Ring Automotive’s finance director Theresa Spencer talks about life after acquisition and why she is passionate about supporting women in the workplace, writes Lizzie Murphy.
When Theresa Spencer was head-hunted for the finance director role at vehicle accessories firm Ring Automotive, she thought she knew what she was letting herself in for.
The company had just been taken over by private equity firm Rubicon Partners and it was settling down for a five-to-seven-year period of investment and growth.
“The brief I got from Rubicon and our managing director was that they wanted a finance director who could not just manage the discipline of the financials but sit on the board and contribute commercially,” says Mrs Spencer from the firm’s headquarters, just outside Leeds city centre. “Rubicon wanted to invest and they wanted to build as much value as they could in the business.”
But 18 months later the plan was turned on its head when the company was approached by German lighting giant Osram. Osram which mainly sells its products to manufacturers, had been interested in the business in the past but the timing had never been right to take it further.
“At that point it was a surprise because the approach was a lot earlier than we expected it to be,” says Mrs Spencer, 49. “It took four-to-six months of discussions to decide whether it was the right thing to do.”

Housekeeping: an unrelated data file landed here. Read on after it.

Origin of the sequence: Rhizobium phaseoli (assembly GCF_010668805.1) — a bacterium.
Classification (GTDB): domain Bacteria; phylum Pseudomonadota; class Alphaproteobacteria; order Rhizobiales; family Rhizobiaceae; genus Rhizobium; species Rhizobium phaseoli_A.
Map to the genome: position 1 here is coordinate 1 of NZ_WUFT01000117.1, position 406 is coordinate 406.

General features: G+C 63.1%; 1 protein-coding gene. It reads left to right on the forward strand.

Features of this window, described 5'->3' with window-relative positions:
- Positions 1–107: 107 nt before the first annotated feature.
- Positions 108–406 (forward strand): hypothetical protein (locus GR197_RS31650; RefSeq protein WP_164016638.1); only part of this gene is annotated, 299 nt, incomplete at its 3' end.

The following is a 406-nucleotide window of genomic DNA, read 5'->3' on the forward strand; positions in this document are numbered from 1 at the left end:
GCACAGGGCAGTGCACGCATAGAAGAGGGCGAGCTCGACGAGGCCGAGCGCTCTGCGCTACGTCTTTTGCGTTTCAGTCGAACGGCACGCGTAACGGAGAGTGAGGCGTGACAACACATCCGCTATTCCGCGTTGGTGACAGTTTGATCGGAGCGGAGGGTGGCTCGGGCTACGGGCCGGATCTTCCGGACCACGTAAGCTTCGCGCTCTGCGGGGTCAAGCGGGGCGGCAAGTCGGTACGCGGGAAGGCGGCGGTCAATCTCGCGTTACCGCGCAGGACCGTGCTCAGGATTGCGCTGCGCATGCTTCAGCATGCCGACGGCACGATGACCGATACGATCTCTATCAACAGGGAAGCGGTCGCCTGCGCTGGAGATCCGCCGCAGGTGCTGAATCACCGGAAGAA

In the end it was decided that the deal was too good an opportunity to miss and Ring set off down another path of new ownership.
“The view was always that Osram would be a very good home for Ring and would nurture the company rather than decimate it. It was an exciting process to be involved in,” says Mrs Spencer.
The acquisition - for an undisclosed sum - finally completed earlier this year after approval from the Competition and Markets Authority. “We had 67 people in total approaching us from all areas of Osram so it was a very intense process,” says Mrs Spencer.
Ring Automotive, which has a £46m turnover and 160 staff, supplies lighting, such as headlights and inspection lighting, and non-bulb products, from tyre inflators to high spec battery power equipment, to retailers and large buying groups in the automotive industry. Almost two thirds of its turnover is in non-bulb products.